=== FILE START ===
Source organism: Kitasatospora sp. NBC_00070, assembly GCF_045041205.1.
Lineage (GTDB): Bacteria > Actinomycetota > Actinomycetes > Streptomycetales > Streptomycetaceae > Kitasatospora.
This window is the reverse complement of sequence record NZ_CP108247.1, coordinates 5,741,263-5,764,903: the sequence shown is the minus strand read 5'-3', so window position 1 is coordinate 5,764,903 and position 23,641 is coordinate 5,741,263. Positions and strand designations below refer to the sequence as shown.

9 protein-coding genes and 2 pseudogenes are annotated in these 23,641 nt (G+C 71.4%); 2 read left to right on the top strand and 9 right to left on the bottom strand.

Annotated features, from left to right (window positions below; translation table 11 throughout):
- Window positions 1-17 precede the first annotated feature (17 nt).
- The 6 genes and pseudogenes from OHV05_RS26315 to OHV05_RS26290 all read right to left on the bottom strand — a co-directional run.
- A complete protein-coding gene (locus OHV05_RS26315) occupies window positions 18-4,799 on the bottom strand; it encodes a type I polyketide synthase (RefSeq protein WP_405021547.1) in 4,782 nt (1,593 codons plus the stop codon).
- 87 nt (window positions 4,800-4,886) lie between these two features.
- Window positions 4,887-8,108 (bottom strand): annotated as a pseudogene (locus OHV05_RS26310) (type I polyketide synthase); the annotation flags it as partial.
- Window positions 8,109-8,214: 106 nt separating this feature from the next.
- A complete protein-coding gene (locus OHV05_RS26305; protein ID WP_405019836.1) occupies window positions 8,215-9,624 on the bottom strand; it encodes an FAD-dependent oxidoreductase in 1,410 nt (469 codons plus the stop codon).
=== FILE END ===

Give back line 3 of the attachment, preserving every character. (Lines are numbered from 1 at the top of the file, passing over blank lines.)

This window is the reverse complement of sequence record NZ_CP108247.1, coordinates 5,741,263-5,764,903: the sequence shown is the minus strand read 5'-3', so window position 1 is coordinate 5,764,903 and position 23,641 is coordinate 5,741,263. Positions and strand designations below refer to the sequence as shown.